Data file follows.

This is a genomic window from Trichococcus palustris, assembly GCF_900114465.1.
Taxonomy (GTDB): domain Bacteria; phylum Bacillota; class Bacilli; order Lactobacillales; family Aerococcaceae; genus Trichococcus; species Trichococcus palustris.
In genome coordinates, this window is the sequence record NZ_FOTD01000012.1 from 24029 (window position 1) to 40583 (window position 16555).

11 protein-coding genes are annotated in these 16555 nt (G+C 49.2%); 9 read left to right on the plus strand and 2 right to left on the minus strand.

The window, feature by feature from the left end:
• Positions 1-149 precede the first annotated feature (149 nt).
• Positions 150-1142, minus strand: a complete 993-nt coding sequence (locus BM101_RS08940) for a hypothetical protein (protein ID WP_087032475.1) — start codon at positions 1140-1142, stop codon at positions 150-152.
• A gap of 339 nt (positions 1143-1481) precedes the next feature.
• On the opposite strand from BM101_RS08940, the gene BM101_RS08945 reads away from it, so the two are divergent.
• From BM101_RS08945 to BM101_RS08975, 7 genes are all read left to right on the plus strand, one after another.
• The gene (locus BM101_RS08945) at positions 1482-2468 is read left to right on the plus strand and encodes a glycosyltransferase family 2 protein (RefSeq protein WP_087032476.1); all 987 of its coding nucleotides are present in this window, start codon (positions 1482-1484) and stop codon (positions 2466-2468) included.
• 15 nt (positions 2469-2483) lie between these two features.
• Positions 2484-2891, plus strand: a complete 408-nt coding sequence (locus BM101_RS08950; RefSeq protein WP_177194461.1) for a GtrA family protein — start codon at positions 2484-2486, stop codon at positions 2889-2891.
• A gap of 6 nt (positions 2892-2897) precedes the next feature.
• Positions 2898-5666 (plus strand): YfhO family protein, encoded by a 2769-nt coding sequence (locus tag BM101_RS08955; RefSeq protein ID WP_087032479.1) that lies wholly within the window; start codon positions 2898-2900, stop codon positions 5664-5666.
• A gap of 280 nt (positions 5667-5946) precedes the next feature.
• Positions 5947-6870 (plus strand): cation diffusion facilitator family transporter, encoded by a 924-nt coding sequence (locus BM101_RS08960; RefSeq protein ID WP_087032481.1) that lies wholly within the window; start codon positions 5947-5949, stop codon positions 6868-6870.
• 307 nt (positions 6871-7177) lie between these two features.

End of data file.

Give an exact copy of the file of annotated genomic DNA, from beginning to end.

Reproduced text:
This is a genomic window from Trichococcus palustris, assembly GCF_900114465.1.
Taxonomy (GTDB): domain Bacteria; phylum Bacillota; class Bacilli; order Lactobacillales; family Aerococcaceae; genus Trichococcus; species Trichococcus palustris.
In genome coordinates, this window is the sequence record NZ_FOTD01000012.1 from 24029 (window position 1) to 40583 (window position 16555).

11 protein-coding genes are annotated in these 16555 nt (G+C 49.2%); 9 read left to right on the plus strand and 2 right to left on the minus strand.

The window, feature by feature from the left end:
• Positions 1-149 precede the first annotated feature (149 nt).
• Positions 150-1142, minus strand: a complete 993-nt coding sequence (locus BM101_RS08940) for a hypothetical protein (protein ID WP_087032475.1) — start codon at positions 1140-1142, stop codon at positions 150-152.
• A gap of 339 nt (positions 1143-1481) precedes the next feature.
• On the opposite strand from BM101_RS08940, the gene BM101_RS08945 reads away from it, so the two are divergent.
• From BM101_RS08945 to BM101_RS08975, 7 genes are all read left to right on the plus strand, one after another.
• The gene (locus BM101_RS08945) at positions 1482-2468 is read left to right on the plus strand and encodes a glycosyltransferase family 2 protein (RefSeq protein WP_087032476.1); all 987 of its coding nucleotides are present in this window, start codon (positions 1482-1484) and stop codon (positions 2466-2468) included.
• 15 nt (positions 2469-2483) lie between these two features.
• Positions 2484-2891, plus strand: a complete 408-nt coding sequence (locus BM101_RS08950; RefSeq protein WP_177194461.1) for a GtrA family protein — start codon at positions 2484-2486, stop codon at positions 2889-2891.
• A gap of 6 nt (positions 2892-2897) precedes the next feature.
• Positions 2898-5666 (plus strand): YfhO family protein, encoded by a 2769-nt coding sequence (locus tag BM101_RS08955; RefSeq protein ID WP_087032479.1) that lies wholly within the window; start codon positions 2898-2900, stop codon positions 5664-5666.
• A gap of 280 nt (positions 5667-5946) precedes the next feature.
• Positions 5947-6870 (plus strand): cation diffusion facilitator family transporter, encoded by a 924-nt coding sequence (locus BM101_RS08960; RefSeq protein ID WP_087032481.1) that lies wholly within the window; start codon positions 5947-5949, stop codon positions 6868-6870.
• 307 nt (positions 6871-7177) lie between these two features.